I have to say I had quite a good time with this.
A serial killer has gotten the better of Detective Lazarus Bundy, so
much so that he is on suspension. In an effort to get back in the game,
he surreptitiously investigates the disappearance of Katherine Muzberg,
a member of one of Miami's most influential families.
Except he needs his badge, which means he needs to get into the
station, once he solves a parking problem but after he rescues his bike.
Environmental inventory based conundrums are the stock in trade here.
Find things, talk to people, to achieve all manner of things. From
making meatballs to breaking into and out of various environments, there
are a plethora of things going on. There are some wild and occasionally
wacky solves, as there are in these types of games, but by and large I
was pleased with the "logic" of what to do.
The ability to highlight hotspots can help, and Lazarus' own musings
and thoughts might assist. So too can Alice, a young intern who becomes
your willing assistant. A whizz with a computer, she is an integral part
of solving and deciphering, and you get to play her once or twice as
Together they are an engaging partnership. Not George and Nicole, but
worth being with.
There are a couple of out and out puzzles, involving codes and
ciphers, and while they aren't brain busting they do offer a challenge
and were nicely done. Alice also engages in some short sequences where
she "perceives" bits and pieces of a character's behaviour to
ascertain their motivation.
There are also some sequences where Lazarus can die, about half a
dozen in total, where you need to work out the necessary next action
within a short period of time. There is no twitchy finger involved, but
you might have to try a number of things before you find the right one.
If you aren't successful, the game restores you automatically to just
before the fatal moment and you try something else. They weren't hard,
and I thought they added a little something to the mix. There is evil
afoot after all.
The Hand of Glory looks great. Rudimentarily stylish is my best
attempt to describe it. Perhaps best just to have a look. Cutscenes
punctuate the third person exploration of each scene, and the ones that
play like a movie reel were particularly appealing.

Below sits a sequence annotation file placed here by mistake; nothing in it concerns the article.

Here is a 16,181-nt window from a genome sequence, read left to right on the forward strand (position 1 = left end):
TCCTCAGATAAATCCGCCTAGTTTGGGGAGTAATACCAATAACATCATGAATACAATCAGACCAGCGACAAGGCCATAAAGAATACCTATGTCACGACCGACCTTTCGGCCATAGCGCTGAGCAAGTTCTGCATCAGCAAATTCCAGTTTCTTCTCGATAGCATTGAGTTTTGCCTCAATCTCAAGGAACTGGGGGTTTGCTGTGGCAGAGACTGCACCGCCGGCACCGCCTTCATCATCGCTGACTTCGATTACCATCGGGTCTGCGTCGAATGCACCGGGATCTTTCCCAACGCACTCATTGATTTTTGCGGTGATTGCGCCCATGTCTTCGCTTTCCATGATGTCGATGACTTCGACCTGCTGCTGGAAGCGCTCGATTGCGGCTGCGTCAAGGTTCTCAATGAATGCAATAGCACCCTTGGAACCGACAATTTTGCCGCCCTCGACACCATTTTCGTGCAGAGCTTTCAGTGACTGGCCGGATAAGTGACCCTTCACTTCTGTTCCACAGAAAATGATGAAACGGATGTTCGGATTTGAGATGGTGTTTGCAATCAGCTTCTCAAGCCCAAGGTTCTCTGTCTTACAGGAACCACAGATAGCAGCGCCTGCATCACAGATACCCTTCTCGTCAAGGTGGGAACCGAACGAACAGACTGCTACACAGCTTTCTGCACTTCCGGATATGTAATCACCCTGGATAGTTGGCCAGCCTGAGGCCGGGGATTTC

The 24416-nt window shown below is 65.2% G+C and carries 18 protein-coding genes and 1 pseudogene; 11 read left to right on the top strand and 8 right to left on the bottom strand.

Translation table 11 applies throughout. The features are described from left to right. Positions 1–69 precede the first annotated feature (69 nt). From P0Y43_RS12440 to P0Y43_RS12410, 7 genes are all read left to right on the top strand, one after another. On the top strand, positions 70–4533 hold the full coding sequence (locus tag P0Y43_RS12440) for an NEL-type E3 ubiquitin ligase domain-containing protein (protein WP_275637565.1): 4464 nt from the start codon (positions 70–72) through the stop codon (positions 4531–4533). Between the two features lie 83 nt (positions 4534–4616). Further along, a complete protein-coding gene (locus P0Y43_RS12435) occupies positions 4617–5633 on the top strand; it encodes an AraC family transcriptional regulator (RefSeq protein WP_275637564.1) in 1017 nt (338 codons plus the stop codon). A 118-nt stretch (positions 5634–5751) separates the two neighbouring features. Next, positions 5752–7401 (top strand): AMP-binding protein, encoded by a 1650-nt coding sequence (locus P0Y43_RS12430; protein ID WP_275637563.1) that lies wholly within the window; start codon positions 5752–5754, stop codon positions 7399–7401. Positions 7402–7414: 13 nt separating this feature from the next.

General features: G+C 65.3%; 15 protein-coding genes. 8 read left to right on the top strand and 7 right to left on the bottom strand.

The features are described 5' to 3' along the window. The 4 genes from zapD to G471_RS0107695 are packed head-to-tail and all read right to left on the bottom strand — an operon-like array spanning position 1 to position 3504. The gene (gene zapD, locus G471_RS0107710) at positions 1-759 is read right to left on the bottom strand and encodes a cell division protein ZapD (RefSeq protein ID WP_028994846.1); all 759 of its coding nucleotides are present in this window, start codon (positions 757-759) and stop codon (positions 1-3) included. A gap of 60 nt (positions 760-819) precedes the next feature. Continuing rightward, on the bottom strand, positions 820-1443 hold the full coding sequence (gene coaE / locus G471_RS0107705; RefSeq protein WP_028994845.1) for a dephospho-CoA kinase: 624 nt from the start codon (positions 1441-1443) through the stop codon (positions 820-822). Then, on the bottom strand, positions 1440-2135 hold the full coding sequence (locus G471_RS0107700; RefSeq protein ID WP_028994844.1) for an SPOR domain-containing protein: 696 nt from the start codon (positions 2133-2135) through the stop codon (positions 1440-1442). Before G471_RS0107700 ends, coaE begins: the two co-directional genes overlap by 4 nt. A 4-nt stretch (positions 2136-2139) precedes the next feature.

It sounds good too, both the score and the ambient sound. Voice
acting is appealing, for the main characters in particular, and the
dialogue can be snappy, silly, sassy and amusing. All up, it's a well
designed and appealing package.
It's linear in its progression, although you might find yourself
revisiting available locations if you are stuck. More of those open up
as you move through the game, and a map is available to move between
Everything is point and click. Double click to run, or to jump to a
screen exit. The inventory ribbon appears when you move the mouse top of
screen, and you can right click to examine items and left click to use.
A notepad keeps track of objectives, and a little graphic will appear
bottom right when a new entry is occurring. Your phone is up there too,
and can be used for a range of actions.
Save at will, tweak settings, play with or without subtitles.
About the only disappointing element is that it ends halfway through,
and is effectively Part 1. There is a reveal that helps support a break,
but I would have liked for it to be a whole rather than a half. If you
go to the maker's website and read about the lush Italian hills as a
destination, that is still to come.
Which in the scheme of things is a smallish thing. If you like these
types of games the 8 – 10 hours of what is here (I clocked in at just
over 9) is well worth your attention.
I played on:
OS: Windows 10, 64 Bit
Processor: Intel i7-9700k 3.7 GHz